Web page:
Free antiretroviral therapy for non-citizens in Botswana: a further step towards the elimination of HIV


Following the expansion of antiretroviral therapy to migrants and non-citizens in Botswana, gaps have narrowed in the uptake of antenatal care and antiretroviral therapy during pregnancy between citizens and non-citizens living with HIV. Disparities in adverse birth outcomes were no longer observed after the change in policy, according to a report in the Journal of the International AIDS Society.

In Botswana, approximately 25% of female citizens aged 15 to 49 are living with HIV. Back in 2002, the government of Botswana launched a free universal antiretroviral therapy programme, which has proven to be very successful, including by improving birth outcomes of infants born to women with HIV. However, access to this programme was restricted to citizens of Botswana only, although non-Botswanan citizens represent as high as 7% of the country’s total population. Many are migrants from neighbouring countries with large HIV epidemics, such as Zimbabwe, Zambia and South Africa, with 13%, 11% and 19% HIV prevalence, respectively.

Only 29% of migrants in Botswana had personal health insurance or could afford to pay for HIV care, and research has shown that migrants had worse health outcomes than citizens of Botswana. Evidence has also shown that stigmatisation by healthcare and security staff in medical facilities were barriers to receiving care. Furthermore, pregnant non-citizens were less likely to receive antenatal care and more likely to receive care later in pregnancy, deliver at home and experience adverse birth outcomes than pregnant citizens of Botswana.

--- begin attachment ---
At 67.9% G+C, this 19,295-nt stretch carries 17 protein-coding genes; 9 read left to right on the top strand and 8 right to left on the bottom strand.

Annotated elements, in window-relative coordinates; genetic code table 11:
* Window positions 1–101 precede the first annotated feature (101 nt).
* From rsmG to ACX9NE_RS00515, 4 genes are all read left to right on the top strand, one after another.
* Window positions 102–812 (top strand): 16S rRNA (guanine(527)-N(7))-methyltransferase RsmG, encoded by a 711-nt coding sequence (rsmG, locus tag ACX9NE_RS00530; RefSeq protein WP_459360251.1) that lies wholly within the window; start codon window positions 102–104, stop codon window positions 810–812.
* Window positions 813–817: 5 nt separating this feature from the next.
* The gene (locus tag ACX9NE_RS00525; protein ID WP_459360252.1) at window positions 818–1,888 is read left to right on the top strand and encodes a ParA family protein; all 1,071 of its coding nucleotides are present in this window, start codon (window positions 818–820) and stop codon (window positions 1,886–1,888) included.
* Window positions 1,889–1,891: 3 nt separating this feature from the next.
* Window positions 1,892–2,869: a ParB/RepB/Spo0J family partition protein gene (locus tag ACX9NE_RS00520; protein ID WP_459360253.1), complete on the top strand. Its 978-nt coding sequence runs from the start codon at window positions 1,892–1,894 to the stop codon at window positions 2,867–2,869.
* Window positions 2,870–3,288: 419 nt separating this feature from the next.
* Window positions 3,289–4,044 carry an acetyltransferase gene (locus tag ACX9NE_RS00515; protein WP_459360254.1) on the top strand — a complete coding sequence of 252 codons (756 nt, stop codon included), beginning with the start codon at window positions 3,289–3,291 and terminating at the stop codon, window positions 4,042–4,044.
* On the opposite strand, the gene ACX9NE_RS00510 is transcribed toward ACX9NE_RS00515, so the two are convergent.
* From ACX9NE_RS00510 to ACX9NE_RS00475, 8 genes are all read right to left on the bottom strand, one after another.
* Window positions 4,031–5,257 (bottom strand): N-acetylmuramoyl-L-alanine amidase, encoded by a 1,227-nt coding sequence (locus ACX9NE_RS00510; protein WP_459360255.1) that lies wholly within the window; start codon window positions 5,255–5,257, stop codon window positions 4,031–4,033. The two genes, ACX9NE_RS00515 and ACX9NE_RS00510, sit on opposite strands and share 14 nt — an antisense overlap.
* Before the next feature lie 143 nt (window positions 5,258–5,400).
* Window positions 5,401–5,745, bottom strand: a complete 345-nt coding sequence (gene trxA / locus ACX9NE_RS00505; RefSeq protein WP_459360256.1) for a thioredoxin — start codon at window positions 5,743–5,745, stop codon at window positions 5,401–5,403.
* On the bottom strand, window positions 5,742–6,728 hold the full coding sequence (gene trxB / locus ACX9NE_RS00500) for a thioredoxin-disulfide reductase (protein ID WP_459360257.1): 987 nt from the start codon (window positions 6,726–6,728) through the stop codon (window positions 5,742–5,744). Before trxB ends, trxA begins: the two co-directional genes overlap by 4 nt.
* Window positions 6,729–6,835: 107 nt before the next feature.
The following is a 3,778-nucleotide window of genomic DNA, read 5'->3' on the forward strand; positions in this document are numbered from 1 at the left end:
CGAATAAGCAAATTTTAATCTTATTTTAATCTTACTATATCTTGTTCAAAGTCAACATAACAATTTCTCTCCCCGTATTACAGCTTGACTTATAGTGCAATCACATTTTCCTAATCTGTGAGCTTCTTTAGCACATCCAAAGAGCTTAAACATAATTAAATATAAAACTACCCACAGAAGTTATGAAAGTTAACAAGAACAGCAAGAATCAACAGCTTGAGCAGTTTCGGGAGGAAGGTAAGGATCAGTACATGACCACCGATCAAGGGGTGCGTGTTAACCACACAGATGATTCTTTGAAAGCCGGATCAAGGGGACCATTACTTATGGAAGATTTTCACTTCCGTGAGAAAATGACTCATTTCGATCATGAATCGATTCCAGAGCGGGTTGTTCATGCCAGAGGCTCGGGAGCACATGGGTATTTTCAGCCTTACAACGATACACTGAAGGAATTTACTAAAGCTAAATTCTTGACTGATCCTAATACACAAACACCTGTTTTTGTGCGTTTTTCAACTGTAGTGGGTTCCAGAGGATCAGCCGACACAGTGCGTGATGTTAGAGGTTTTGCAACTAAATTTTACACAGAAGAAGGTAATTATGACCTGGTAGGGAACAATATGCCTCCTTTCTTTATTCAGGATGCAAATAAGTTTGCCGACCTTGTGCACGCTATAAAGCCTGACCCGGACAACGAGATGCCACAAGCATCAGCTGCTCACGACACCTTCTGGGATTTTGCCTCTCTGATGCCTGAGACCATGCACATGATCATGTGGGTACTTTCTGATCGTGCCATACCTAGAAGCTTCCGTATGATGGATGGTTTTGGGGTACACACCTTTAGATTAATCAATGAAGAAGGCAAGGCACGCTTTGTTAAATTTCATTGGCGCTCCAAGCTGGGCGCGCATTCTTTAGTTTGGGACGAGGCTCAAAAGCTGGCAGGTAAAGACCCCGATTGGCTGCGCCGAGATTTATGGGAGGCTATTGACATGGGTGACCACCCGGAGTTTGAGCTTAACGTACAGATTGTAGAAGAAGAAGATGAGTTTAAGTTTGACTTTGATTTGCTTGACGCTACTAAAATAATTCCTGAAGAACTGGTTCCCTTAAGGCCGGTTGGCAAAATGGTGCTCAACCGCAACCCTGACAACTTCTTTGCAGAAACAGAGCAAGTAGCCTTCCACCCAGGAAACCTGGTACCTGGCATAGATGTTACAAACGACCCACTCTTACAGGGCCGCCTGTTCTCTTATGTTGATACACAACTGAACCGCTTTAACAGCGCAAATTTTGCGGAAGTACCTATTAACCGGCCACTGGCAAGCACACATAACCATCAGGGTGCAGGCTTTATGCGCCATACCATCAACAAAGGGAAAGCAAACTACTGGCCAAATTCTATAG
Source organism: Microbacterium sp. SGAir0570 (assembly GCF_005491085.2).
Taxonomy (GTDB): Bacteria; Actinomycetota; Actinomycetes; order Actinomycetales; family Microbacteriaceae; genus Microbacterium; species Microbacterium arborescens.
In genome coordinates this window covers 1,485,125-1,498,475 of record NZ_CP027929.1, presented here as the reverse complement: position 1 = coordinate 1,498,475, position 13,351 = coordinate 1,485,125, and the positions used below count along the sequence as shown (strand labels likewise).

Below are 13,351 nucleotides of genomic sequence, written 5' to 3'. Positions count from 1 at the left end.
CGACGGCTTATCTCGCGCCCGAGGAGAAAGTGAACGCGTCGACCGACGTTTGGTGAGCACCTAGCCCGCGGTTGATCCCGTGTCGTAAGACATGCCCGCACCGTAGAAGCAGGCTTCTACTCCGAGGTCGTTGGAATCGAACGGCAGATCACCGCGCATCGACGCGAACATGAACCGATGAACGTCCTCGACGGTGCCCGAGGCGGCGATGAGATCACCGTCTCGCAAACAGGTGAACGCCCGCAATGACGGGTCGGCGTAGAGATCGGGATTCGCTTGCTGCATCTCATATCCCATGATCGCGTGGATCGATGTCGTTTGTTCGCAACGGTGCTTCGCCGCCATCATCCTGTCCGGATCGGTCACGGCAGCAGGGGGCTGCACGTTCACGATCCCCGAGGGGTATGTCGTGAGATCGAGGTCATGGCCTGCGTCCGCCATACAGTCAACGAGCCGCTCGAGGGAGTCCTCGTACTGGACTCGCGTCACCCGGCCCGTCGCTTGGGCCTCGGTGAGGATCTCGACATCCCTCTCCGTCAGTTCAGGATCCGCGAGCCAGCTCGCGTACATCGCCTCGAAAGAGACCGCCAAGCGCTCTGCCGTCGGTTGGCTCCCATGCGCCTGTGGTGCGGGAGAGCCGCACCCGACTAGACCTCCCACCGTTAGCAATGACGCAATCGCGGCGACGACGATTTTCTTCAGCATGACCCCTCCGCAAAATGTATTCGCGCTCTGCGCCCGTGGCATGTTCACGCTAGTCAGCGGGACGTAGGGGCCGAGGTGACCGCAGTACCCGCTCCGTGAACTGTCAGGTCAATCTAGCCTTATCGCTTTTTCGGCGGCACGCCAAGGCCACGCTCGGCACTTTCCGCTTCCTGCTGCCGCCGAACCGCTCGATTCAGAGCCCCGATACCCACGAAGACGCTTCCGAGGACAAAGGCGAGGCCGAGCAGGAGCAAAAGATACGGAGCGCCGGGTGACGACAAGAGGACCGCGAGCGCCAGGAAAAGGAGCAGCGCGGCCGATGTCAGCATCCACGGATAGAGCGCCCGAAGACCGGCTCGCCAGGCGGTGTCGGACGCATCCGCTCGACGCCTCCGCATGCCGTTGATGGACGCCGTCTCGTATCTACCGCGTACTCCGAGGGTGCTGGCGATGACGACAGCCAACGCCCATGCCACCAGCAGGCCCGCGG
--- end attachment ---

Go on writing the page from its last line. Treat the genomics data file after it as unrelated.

The period of time from conception up to birth.

linkage to care

Refers to an individual’s entry into specialist HIV care after being diagnosed with HIV. 


The Joint United Nations Programme on HIV/AIDS (UNAIDS) brings together the resources of ten United Nations organisations in response to HIV and AIDS.

At the end of 2019, the government of Botswana drastically shifted its policy by authorising the free distribution of antiretroviral therapy to non-citizens living with HIV.

Dr Christina Fennel from Harvard University, with colleagues in Botswana and the US, evaluated the impact of this major policy change on antenatal care, antiretroviral therapy use and adverse birth outcomes among infants. For this, they compared outcomes in infants born to citizens and non-citizens living with HV, before (2014-2019) and after (2019-2021) the policy change. They used data from the Tsepamo Surveillance Study, a large birth outcomes surveillance programme that collects data from maternity sites in Botswana, including about 72% of all births in the country.

More specifically, the impact analysis was based on data from maternal records. Adverse birth outcomes analysed were preterm delivery, very preterm delivery, stillbirth, neonatal death, small for gestational age (babies smaller than usual for the number of weeks of pregnancy) and very small for gestational age. Because multiple births may be associated with adverse birth outcomes, only singleton births were included in the analyses of adverse birth outcomes.